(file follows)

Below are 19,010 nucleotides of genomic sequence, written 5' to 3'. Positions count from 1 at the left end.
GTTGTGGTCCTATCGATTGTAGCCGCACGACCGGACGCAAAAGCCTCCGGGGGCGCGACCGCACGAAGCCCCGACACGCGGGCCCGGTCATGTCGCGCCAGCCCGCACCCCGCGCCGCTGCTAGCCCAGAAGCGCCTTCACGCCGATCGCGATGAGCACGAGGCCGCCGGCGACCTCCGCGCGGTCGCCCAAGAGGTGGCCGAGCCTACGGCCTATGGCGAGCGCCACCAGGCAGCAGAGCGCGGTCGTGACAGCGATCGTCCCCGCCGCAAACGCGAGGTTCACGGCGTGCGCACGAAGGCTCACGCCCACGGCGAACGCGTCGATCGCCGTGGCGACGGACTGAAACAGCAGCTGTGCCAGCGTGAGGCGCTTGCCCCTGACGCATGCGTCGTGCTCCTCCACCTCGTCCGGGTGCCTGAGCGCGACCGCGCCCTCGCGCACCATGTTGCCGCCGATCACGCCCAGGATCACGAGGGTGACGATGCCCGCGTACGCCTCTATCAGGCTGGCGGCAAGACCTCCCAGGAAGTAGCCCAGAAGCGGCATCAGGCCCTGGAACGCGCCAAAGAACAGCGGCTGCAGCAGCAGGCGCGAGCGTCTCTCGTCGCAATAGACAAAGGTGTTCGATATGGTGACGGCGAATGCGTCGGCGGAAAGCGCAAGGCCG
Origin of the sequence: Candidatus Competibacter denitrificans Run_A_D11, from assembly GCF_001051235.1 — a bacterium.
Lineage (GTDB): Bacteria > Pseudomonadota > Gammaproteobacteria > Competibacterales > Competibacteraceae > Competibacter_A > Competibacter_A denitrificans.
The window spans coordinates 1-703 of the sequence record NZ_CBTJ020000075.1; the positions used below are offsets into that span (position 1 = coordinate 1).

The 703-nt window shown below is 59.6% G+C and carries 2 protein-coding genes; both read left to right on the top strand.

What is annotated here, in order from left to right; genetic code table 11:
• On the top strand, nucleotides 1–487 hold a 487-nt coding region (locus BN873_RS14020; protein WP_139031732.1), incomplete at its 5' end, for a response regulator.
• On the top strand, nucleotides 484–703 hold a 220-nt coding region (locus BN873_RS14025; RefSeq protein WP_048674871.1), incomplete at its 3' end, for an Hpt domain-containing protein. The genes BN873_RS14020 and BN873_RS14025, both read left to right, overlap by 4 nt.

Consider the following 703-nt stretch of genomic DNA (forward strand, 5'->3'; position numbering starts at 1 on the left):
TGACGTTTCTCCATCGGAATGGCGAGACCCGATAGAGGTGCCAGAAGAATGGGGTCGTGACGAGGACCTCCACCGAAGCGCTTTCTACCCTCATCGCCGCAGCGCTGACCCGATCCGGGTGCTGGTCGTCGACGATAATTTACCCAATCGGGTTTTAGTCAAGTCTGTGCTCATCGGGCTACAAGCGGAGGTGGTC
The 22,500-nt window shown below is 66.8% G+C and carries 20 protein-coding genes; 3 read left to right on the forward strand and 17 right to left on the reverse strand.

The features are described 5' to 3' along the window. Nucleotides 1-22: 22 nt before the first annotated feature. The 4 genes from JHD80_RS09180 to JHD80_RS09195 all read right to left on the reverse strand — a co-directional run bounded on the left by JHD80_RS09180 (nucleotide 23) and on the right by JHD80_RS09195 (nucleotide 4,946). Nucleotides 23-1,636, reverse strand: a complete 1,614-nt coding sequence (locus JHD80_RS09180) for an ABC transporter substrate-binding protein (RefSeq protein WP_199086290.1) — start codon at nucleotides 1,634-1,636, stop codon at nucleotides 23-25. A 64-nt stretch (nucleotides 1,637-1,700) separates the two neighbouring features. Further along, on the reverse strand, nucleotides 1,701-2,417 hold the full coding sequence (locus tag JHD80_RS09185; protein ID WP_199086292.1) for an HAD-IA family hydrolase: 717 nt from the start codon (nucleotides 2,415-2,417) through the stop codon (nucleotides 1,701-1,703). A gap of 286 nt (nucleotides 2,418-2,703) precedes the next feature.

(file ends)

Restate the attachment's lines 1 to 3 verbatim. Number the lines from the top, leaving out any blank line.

Below are 19,010 nucleotides of genomic sequence, written 5' to 3'. Positions count from 1 at the left end.
GTTGTGGTCCTATCGATTGTAGCCGCACGACCGGACGCAAAAGCCTCCGGGGGCGCGACCGCACGAAGCCCCGACACGCGGGCCCGGTCATGTCGCGCCAGCCCGCACCCCGCGCCGCTGCTAGCCCAGAAGCGCCTTCACGCCGATCGCGATGAGCACGAGGCCGCCGGCGACCTCCGCGCGGTCGCCCAAGAGGTGGCCGAGCCTACGGCCTATGGCGAGCGCCACCAGGCAGCAGAGCGCGGTCGTGACAGCGATCGTCCCCGCCGCAAACGCGAGGTTCACGGCGTGCGCACGAAGGCTCACGCCCACGGCGAACGCGTCGATCGCCGTGGCGACGGACTGAAACAGCAGCTGTGCCAGCGTGAGGCGCTTGCCCCTGACGCATGCGTCGTGCTCCTCCACCTCGTCCGGGTGCCTGAGCGCGACCGCGCCCTCGCGCACCATGTTGCCGCCGATCACGCCCAGGATCACGAGGGTGACGATGCCCGCGTACGCCTCTATCAGGCTGGCGGCAAGACCTCCCAGGAAGTAGCCCAGAAGCGGCATCAGGCCCTGGAACGCGCCAAAGAACAGCGGCTGCAGCAGCAGGCGCGAGCGTCTCTCGTCGCAATAGACAAAGGTGTTCGATATGGTGACGGCGAATGCGTCGGCGGAAAGCGCAAGGCCG
Origin of the sequence: Candidatus Competibacter denitrificans Run_A_D11, from assembly GCF_001051235.1 — a bacterium.